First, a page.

Monday, 18 April 2005

So what’s up, me old China?

I mean come on, ok, we all know about the school textbook issues and the unapologetic Japanese political types, but at the moment it all seems to have got just a little out of hand, don’t you think? I have a very strong feeling that there is something much more sinister and cloak and dagger about the whole thing, indeed the person on the Kawaguchi omnibus (well, the Guru) is as confused as anyone about the apparent sudden upsurge in anti-Japanese feeling, though in fairness it isn’t all that recent as certainly during last year’s Asian footy cup there was a definite backlash towards Japan. This might well have had something to do with Japan beating China in the final with some slightly dodgy goals (though to be fair China weren’t much cop and didn’t exactly deserve to win either). But now we seem to be hitting new heights, as well as more projectiles hitting the embassies and consulates in Shanghai and Beijing.

Among the theories put forward in the media are that:
a) The Chinese are getting uppity at the textbooks in Japanese schools that gloss over or ignore Japan’s somewhat ignoble past. This might hold water except for a few points such as: pretty much every country writes textbooks for its kids that try to portray that country in as good a light as possible (I feel sure that UK texts on the British Empire, if it is still taught, still bang on about how enlightened and forward thinking we all were, but of course); that the text the Chinese are getting uppity about is admittedly a far-right creation but it is only used in a very small minority of private schools; and that Japanese have been using these texts for years but this is the first instance of mass Chinese demonstrations. Odd that.

b) Yasukuni Shrine, and all that was dicussed in more detail here, once upon a time ago and, basically, the Japanese should apologise for what they did. But then again, this does seem to be a bit of pot shouting black as the Chinese aren’t exactly the most benign of people, now are they? Tibet, anyone?

c) It’s all economic – there are a bunch of rocks in the South China Sea, or maybe the Sea of Japan, under which there is, according to those in the know, bounteous supplies of natural gas. The Japanese, not satisfied with discovering gas whilst drilling for onsens next to the Arakawa River, claim these concrete postage stamps for their own, along with all the gas. The Chinese, on the other hand disagree and say it is all theirs. Children, children, just try and learn to share, will you?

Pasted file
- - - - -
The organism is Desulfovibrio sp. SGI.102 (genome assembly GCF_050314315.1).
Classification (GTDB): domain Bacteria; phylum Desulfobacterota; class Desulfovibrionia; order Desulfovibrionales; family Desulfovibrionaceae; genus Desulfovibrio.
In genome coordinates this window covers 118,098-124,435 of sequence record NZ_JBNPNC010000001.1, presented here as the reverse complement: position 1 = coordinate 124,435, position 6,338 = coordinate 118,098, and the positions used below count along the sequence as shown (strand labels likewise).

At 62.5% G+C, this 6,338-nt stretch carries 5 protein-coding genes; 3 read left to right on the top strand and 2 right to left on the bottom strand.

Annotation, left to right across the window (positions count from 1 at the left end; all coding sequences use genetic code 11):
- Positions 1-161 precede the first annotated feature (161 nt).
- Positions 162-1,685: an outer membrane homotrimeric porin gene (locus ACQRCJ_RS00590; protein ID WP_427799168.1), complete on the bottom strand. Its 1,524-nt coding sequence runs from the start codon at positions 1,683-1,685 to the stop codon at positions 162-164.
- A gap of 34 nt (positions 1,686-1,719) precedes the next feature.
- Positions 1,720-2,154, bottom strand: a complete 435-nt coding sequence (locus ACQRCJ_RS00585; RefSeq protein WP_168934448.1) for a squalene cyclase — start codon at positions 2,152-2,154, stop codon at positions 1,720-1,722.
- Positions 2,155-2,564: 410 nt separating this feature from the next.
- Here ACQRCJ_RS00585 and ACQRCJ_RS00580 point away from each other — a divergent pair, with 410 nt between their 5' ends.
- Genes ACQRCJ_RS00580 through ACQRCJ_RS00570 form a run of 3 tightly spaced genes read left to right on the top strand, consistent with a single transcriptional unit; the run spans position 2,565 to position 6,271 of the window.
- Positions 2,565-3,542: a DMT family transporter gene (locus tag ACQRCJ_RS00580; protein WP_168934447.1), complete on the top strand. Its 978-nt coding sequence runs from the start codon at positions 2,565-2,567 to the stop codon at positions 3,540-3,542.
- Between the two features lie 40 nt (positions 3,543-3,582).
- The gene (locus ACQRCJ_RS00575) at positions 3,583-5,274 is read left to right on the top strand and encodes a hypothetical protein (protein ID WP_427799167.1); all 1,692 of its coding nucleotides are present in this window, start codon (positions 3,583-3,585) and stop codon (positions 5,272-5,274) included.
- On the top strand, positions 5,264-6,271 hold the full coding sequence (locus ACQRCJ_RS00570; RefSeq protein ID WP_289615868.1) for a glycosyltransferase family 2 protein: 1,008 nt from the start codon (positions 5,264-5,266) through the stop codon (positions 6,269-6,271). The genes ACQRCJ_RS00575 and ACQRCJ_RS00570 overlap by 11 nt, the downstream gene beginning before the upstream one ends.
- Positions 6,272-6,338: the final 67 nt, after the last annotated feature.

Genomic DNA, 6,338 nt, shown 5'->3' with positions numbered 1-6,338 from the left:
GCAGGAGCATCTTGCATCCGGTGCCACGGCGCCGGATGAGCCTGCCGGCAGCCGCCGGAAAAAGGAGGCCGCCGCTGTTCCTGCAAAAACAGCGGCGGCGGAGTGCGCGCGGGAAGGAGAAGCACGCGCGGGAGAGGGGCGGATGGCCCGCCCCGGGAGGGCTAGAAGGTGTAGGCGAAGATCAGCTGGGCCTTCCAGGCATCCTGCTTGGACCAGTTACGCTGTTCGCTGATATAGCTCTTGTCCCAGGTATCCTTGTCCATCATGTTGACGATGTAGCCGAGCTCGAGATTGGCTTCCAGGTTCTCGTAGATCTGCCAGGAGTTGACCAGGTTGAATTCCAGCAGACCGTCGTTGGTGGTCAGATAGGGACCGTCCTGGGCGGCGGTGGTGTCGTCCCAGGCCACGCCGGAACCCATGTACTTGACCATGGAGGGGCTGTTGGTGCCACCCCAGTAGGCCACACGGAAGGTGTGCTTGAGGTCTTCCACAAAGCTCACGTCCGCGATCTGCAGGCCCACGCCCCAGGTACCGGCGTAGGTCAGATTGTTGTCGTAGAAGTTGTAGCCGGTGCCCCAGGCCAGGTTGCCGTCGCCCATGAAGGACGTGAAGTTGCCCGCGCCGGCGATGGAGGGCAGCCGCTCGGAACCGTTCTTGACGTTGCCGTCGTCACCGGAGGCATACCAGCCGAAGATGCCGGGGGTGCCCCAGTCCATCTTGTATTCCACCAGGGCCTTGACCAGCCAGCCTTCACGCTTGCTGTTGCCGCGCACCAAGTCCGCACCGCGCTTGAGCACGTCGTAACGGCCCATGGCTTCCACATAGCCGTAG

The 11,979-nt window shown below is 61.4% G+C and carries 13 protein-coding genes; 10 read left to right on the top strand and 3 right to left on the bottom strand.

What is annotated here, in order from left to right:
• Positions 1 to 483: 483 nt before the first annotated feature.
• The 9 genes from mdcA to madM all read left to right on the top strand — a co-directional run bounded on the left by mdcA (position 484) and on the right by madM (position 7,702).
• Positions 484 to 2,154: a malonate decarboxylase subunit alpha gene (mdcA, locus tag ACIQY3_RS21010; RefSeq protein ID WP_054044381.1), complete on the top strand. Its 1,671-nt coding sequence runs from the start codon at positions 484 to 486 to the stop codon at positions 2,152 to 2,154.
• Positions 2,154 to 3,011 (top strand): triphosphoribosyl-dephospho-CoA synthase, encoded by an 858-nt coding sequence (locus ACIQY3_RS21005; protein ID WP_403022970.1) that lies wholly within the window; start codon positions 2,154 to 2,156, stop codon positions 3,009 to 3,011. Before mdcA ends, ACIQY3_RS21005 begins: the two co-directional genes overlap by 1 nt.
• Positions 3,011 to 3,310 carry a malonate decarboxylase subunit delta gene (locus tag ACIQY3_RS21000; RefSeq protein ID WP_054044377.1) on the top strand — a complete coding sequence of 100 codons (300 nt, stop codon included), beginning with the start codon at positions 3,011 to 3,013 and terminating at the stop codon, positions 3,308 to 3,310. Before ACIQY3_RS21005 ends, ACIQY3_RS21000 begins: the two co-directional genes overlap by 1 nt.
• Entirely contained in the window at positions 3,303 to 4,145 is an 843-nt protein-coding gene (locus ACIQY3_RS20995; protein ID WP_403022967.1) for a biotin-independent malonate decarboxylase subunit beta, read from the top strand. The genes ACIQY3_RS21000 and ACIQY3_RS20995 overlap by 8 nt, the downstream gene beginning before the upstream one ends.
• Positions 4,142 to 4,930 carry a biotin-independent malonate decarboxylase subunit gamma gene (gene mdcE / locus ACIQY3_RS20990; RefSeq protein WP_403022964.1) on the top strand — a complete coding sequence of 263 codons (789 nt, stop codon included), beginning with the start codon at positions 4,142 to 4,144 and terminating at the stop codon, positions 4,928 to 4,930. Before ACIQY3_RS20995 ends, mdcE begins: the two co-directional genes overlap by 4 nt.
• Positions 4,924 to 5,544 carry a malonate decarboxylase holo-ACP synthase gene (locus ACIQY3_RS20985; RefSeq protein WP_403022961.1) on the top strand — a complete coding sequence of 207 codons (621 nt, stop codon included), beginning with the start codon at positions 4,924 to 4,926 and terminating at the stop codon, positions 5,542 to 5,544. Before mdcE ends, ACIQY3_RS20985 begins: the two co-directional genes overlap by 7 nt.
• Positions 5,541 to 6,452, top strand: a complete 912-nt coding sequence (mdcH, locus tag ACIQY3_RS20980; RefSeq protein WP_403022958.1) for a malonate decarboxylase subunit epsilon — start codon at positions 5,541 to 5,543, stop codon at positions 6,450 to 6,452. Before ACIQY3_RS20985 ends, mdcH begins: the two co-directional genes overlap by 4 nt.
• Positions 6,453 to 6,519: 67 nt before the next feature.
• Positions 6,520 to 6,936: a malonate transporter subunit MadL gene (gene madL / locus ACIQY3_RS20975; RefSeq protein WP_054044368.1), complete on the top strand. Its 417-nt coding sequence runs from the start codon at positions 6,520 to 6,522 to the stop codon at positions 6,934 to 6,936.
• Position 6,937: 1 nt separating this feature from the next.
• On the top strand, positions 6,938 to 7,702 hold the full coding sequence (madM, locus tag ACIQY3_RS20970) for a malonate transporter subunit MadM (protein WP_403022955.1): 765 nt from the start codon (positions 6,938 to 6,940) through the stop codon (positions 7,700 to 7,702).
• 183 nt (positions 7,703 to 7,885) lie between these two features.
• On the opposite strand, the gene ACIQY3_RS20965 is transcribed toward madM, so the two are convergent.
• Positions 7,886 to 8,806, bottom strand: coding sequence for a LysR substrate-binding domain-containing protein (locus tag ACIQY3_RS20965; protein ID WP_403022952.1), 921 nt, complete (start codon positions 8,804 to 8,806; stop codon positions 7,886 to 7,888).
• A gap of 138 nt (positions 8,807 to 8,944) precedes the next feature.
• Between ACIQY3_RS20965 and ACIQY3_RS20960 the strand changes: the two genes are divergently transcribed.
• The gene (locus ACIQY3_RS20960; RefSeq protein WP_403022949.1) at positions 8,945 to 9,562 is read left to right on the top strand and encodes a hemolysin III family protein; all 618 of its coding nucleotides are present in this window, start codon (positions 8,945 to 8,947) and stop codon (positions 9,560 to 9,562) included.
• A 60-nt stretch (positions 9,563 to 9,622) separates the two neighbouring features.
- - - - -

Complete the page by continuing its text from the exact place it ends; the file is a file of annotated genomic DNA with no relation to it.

d) Japanese militarism – the Chinese, with a standing army of a million souls (or was that the Vietnamese?) is getting worried that Japan wants to remilitarise. Right. Sorry, back to that talking pot again, I mean really, wouldn’t it be nice if everyone threw away their guns. Unlikely, I know, but for China to whip up nationalist fervour because the of what the Japanese might do militarily seems just a mite hypocritical, but hey, they won’t listen to me.

e) The security council issue – as we all know Japan wants a permanent seat on the UNSC, something that yours truly has mentioned before, somewhere, and I agree with China that Japan shouldn’t get it. But nor should China, with their record of uses and abuses. Whose great idea was that? Of course China is worried about its veto being diluted and it having less of an influence in Asia, again seems like a case of share and share alike, though this probably means I am being far too naïve and simplistic, but I find that helps in a lot of situations.

No, I reckon it is something a lot more interesting than all that. That is all just a smokescreen or diversion. I reckon that the waves of liberalisation that have been sweeping China for the last few years have got the old politburo (or whatever they call it these days) in a bit of a dilemma. They like it, but they aren’t sure they are fully in control, especially since, if memory serves, they recently had a jolly big committee session with all the bigwigs with a bit of power changing hands, back room deals, back scratching and the like. So, now the musical-chairs has finished and everyone has had a little time to take stock, some gestures are needed…

So whichever bod is now in charge has to make his mark (I realise that this isn’t very well informed on my part, apologies, I have impending fatherhood to worry about (good excuse that, very flexible and convenient)). An easy way to do this is to take some existing local angst, of which the anti-Japanese one has always been there, fan it a little – for example by getting the Shanghai police to guide the protesters to the Japanese consulate and then stand around and watch them doing slightly unpleasant things to shops signs (and very unpleasant things to two unfortunate Japanese tourists who happened by, probably seeking sanctuary at the consulate as they grew worried about the situation) – and then, when things have got to a reasonably feverish pitch, send in the tanks as Deng Xiaoping did in Tiananmen Square…

Result: Populace gets to blow off a little steam. Govt gets to show who’s the boss with a martial crackdown. Asia (and West) served notice that China won’t be told what to do by anyone. Army happy that they get to push people around again. Conservatives happy that they won’t take no shit from no one. Status quo returned and liberalisations can be (temporarily or permanently) withdrawn. Koizumi happy as he can carry on visiting Yasukuni because if the Chinese govt stopped the protests with force, well, that means they must have been illegal and therefore not representative of the real will of the people. Ditto the textbook writers.


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